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Mothers in urban areas may be more prone to postpartum depression

Mothers who live in cities may be at a higher risk of postpartum depression than those who live elsewhere.

Postpartum depression is a medical condition in which new mothers have severe and long-lasting depression that may start up to one year after having a child. Symptoms typically begin between one and three weeks after delivery. Mothers may feel worthless, hopeless and may want to hurt themselves or the baby.

Previous research estimates that one in seven mothers who just gave birth may suffer from postpartum depression. The cause is unknown, but experts believe that it may have to do with hormonal chances during and after pregnancy, changes the body goes through while pregnant, worries over being a mom, lifestyle changes and changes in social and work relationships.

The authors of the new study looked at data on 5,421 Canadian women who were living in rural areas (defined as less than 1,000 people but 400 or more inhabitants per square kilometer) semirural (under 30,000 residents), semiurban (30,000 to 499,999 residents) and urban (500,000 or more residents) areas.

About 7.5 percent of them had postpartum depression. Ten percent of women in urban areas reported having the condition, but only 6 percent of women in the rural areas said they had the sickness.

Many immigrants lived in the urban areas, the researchers pointed out, and women in urban areas also reported having lower levels of support during and after pregnancy.

"What we hypothesized is what's happening in smaller areas is there's actually more support because there's more access to family -- it's a much more family-oriented culture," Dr. Simone Vigod, psychiatrist at Women's College Hospital and scientist at Women's College Research Institute, Toronto, told Global News. "Whereas in large populations, there are pockets of isolation...people are moving away from their families, working long hours, they have long commutes, and maybe their partners aren't around as much."

Women who were born in Canada had a lower risk compared to women who moved there. Vigod said that finding suggests immigrants may not be as well-versed with the Canadian health care system before they gave birth, which means they might not have had proper treatment for pre-existing depression. That in turn may have increased the chances of postpartum depression. Moving away from ones family can also increase the risk of the disorder because the woman's mother, who is often a strong support system, might not be there to help.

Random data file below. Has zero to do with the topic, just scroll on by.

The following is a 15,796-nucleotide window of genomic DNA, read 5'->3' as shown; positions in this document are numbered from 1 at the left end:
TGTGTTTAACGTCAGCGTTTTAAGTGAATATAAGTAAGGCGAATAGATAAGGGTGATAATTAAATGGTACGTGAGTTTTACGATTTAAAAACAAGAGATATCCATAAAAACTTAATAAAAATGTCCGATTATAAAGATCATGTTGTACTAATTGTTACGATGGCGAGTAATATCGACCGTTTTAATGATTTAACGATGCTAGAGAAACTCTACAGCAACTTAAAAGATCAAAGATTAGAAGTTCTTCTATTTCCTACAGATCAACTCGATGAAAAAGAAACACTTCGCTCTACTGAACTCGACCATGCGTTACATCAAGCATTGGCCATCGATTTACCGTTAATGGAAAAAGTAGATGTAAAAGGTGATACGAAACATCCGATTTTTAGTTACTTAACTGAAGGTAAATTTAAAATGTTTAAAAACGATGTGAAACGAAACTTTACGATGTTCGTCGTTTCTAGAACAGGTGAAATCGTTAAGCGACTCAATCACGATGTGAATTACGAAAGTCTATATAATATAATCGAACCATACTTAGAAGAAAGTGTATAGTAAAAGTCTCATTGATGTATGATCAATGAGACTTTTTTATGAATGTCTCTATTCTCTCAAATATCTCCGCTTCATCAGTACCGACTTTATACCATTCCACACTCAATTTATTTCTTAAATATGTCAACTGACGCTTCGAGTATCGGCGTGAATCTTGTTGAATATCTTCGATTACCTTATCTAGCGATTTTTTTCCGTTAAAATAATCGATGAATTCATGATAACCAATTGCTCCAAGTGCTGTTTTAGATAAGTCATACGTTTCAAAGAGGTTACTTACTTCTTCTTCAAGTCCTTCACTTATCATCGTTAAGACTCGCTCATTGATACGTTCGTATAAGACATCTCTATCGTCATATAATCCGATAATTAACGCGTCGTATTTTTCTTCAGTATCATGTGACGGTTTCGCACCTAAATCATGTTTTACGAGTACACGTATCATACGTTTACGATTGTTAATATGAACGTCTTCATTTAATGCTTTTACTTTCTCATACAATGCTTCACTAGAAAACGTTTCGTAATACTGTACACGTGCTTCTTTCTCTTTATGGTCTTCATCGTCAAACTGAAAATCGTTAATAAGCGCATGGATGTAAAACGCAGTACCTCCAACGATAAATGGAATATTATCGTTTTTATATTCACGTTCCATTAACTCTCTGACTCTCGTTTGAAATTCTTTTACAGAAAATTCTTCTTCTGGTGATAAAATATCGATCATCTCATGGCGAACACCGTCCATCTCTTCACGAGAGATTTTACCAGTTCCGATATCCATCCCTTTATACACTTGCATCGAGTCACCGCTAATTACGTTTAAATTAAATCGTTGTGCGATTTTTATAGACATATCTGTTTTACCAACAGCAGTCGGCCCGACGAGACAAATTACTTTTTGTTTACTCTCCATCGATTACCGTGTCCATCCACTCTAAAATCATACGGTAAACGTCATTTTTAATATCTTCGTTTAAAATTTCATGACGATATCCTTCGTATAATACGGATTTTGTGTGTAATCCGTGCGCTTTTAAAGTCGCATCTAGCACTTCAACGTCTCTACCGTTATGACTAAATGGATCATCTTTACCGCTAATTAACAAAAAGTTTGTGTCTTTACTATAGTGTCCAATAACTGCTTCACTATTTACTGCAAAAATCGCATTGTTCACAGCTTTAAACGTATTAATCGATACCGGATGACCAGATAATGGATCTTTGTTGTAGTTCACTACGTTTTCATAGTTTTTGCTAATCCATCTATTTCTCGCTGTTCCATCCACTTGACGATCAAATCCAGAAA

Postpartum depression rates were at 7 and 5 percent in semirural and semiurban areas. respectively.

"It actually suggests there's something going on in these semiurban areas to mitigate the risk," Vigod explained. "In this study, even though women in urban areas reported less history of depression, it's almost like the lack of social support really drove the increased risk."

Vigod said there needs to be more services to help mothers based on their locations to aid in the fight against postpartum depression.

"Supports and services targeted toward increasing connections for isolated women in large urban centres may need to be increased in Canada," the authors wrote. "Considering the substantial negative effect of postpartum depression, such interventions could have broad-reaching social and public health impact."

The study was published Aug. 6 in the Canadian Medical Association Journal.

Women who become moms before they are 20, people with a history of alcohol or drug abuse and women who experience an unplanned or unwanted pregnancy are at higher risk for postpartum depression. Family history of depression, bipolar disorder or an anxiety disorder are also risk factors.

Birdie Meyer, education and training chair at Postpartum Support International, previously told that the condition can be treated with medication, talk therapy and group therapy. But, it is up to the mother to recognize she is having a problem and seek help.

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